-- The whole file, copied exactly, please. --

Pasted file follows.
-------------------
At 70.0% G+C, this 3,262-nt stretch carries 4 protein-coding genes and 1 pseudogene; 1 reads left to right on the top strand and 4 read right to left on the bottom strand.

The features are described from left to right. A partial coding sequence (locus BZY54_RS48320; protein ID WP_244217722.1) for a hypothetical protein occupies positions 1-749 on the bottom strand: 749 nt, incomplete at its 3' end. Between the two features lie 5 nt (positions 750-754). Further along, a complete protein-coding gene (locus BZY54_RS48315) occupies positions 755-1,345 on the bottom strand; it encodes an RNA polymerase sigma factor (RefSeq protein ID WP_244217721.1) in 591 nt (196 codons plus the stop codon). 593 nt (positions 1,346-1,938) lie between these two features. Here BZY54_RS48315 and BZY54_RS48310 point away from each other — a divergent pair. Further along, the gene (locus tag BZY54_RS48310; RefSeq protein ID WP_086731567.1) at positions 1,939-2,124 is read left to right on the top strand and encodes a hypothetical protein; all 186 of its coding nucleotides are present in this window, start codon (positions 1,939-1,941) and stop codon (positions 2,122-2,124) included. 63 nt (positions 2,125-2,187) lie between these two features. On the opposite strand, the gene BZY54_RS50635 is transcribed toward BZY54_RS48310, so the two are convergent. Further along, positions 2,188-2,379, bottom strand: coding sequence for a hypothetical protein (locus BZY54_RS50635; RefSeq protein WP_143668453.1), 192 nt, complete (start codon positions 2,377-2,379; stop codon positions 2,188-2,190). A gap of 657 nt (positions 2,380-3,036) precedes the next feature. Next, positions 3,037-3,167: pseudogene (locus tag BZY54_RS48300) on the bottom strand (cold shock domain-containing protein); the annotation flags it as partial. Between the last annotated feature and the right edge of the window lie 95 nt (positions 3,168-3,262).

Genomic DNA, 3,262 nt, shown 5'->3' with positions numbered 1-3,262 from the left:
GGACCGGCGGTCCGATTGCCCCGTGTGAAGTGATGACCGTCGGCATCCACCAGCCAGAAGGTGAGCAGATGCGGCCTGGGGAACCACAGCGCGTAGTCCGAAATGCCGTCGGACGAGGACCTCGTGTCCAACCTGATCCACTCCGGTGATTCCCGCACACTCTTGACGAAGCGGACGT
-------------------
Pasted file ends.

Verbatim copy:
At 70.0% G+C, this 3,262-nt stretch carries 4 protein-coding genes and 1 pseudogene; 1 reads left to right on the top strand and 4 read right to left on the bottom strand.

The features are described from left to right. A partial coding sequence (locus BZY54_RS48320; protein ID WP_244217722.1) for a hypothetical protein occupies positions 1-749 on the bottom strand: 749 nt, incomplete at its 3' end. Between the two features lie 5 nt (positions 750-754). Further along, a complete protein-coding gene (locus BZY54_RS48315) occupies positions 755-1,345 on the bottom strand; it encodes an RNA polymerase sigma factor (RefSeq protein ID WP_244217721.1) in 591 nt (196 codons plus the stop codon). 593 nt (positions 1,346-1,938) lie between these two features. Here BZY54_RS48315 and BZY54_RS48310 point away from each other — a divergent pair. Further along, the gene (locus tag BZY54_RS48310; RefSeq protein ID WP_086731567.1) at positions 1,939-2,124 is read left to right on the top strand and encodes a hypothetical protein; all 186 of its coding nucleotides are present in this window, start codon (positions 1,939-1,941) and stop codon (positions 2,122-2,124) included. 63 nt (positions 2,125-2,187) lie between these two features. On the opposite strand, the gene BZY54_RS50635 is transcribed toward BZY54_RS48310, so the two are convergent. Further along, positions 2,188-2,379, bottom strand: coding sequence for a hypothetical protein (locus BZY54_RS50635; RefSeq protein WP_143668453.1), 192 nt, complete (start codon positions 2,377-2,379; stop codon positions 2,188-2,190). A gap of 657 nt (positions 2,380-3,036) precedes the next feature. Next, positions 3,037-3,167: pseudogene (locus tag BZY54_RS48300) on the bottom strand (cold shock domain-containing protein); the annotation flags it as partial. Between the last annotated feature and the right edge of the window lie 95 nt (positions 3,168-3,262).

Genomic DNA, 3,262 nt, shown 5'->3' with positions numbered 1-3,262 from the left:
GGACCGGCGGTCCGATTGCCCCGTGTGAAGTGATGACCGTCGGCATCCACCAGCCAGAAGGTGAGCAGATGCGGCCTGGGGAACCACAGCGCGTAGTCCGAAATGCCGTCGGACGAGGACCTCGTGTCCAACCTGATCCACTCCGGTGATTCCCGCACACTCTTGACGAAGCGGACGT